Engineering Student Puts Graduation on Hold for Something Even Better
Mark Atwater posted on May 18, 2015 |
A unique internship provides experience in prestigious automotive sport.

Many engineering students are wholly focused on graduation heading into their senior year. The prospect of real money and no homework is certainly tempting, even for those planning to go on to grad school (where neither of those conditions exists!). So what made USC mechanical engineering student, Jason Zide, put his graduation on hold? Experience.

According to a USC Viterbi School of Engineering news article, Zide got the opportunity to take part in an immersive year-long internship doing what he loves. He’s helping design race cars for the Infiniti Red Bull Racing Formula One team, whose headquarters are based in England. 

During the eight months of the internship he’s completed so far, he has designed over 80 parts as a member of the transmission design team, and he has completed more than 300 parts including those for test rigs. The parts he’s working on are for the Infiniti Red Bull car that will compete in the 2015 Formula One season.

This opportunity wasn’t something that fell into his lap. He had to work for it. The selection process for the inaugural Infiniti Performance Engineering Academy was demanding. Out of 1500 students that applied from around the world, he is one of five that were selected, and he is the only student from the US given the honor. The process involved a Skype interview, regional competition and a three-day event involving interviews, practical tests and technical challenges.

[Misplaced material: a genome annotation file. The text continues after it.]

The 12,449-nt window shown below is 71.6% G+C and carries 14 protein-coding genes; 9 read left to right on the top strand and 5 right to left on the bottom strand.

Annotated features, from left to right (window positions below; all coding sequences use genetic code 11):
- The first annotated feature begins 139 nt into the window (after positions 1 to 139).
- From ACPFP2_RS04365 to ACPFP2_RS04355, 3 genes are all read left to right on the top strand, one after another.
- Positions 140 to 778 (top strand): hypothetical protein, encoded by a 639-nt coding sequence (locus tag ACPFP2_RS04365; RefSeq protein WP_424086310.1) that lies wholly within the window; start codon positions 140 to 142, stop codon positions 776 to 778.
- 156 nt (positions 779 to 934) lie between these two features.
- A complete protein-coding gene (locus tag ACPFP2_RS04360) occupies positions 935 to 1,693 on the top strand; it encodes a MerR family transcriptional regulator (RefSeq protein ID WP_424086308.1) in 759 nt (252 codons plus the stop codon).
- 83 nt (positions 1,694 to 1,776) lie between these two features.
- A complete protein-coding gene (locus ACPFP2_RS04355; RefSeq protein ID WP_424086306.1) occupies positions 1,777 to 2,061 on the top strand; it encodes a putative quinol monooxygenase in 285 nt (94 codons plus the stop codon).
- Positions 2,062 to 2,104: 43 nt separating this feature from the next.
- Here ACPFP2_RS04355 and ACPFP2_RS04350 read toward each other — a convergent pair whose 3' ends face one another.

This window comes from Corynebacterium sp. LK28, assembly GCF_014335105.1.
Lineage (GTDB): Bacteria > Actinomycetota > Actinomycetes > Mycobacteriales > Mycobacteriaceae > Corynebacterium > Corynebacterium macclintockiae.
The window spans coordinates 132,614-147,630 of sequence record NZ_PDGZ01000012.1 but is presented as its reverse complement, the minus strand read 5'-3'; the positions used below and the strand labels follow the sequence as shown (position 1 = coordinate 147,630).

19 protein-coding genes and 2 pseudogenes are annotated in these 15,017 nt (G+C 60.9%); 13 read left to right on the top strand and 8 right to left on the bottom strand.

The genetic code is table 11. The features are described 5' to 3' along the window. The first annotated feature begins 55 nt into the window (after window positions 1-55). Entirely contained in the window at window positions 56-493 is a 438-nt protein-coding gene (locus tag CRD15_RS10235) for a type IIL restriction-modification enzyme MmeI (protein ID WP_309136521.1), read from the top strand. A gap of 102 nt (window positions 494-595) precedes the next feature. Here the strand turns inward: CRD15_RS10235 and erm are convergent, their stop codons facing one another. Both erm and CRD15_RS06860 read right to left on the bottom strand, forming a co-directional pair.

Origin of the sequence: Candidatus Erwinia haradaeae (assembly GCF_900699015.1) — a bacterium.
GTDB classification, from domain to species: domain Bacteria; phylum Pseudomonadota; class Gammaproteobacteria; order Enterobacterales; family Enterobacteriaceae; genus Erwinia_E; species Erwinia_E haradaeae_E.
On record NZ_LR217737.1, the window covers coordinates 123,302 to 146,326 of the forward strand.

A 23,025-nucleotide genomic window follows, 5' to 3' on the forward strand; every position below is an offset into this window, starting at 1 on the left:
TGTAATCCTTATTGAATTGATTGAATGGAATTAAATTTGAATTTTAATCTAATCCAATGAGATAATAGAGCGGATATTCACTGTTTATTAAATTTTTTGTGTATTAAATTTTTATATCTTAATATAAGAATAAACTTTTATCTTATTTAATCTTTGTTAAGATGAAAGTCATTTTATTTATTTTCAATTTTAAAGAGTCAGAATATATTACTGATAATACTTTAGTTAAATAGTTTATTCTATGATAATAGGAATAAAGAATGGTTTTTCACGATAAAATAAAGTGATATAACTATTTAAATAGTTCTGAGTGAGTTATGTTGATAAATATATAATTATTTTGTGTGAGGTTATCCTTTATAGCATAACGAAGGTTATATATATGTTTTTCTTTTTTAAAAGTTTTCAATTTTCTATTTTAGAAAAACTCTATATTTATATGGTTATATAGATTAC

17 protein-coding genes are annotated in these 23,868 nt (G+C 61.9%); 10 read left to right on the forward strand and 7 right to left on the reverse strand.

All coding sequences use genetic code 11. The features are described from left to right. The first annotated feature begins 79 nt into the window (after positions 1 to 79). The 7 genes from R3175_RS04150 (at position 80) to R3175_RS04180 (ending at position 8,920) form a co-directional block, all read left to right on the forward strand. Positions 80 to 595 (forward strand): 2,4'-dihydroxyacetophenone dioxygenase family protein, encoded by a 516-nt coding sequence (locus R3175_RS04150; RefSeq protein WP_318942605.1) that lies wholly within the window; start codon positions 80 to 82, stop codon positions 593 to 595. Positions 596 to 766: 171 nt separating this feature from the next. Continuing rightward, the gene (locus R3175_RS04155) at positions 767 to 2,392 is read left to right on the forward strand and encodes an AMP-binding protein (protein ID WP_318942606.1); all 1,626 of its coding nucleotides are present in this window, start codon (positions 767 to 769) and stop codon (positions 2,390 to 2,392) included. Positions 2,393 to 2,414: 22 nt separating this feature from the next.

Whether he realized it or not, he’d been preparing for this all of his life. His father is a racing enthusiast who restores and races vintage cars (Alfa Romeos particularly). Zide has experience outside of that, too. He has also completed summer internships at Infiniti's North American Technical Center and Tesla Motors. And by the way, he has been part of USC’s Formula SAE team since he was a freshman and currently acts as project manager for the team, even from afar.

Zide expected this type of opportunity to be the culmination of graduation and years of on-the-job experience, so when it came to the question of whether delaying graduation would be worth it, the answer was clearly, “yes.” This internship, as well as his previous ones, are excellent opportunities to learn real-world engineering skills and build a winning resume. If the only point of education is to make more money, something very critical has been lost. Fortunately, Zide wasn’t so focused on the end that he missed the beginning of something even more important, an enjoyable and rewarding career.

 The video below gives more information on the internship.

Image: Infiniti Racing

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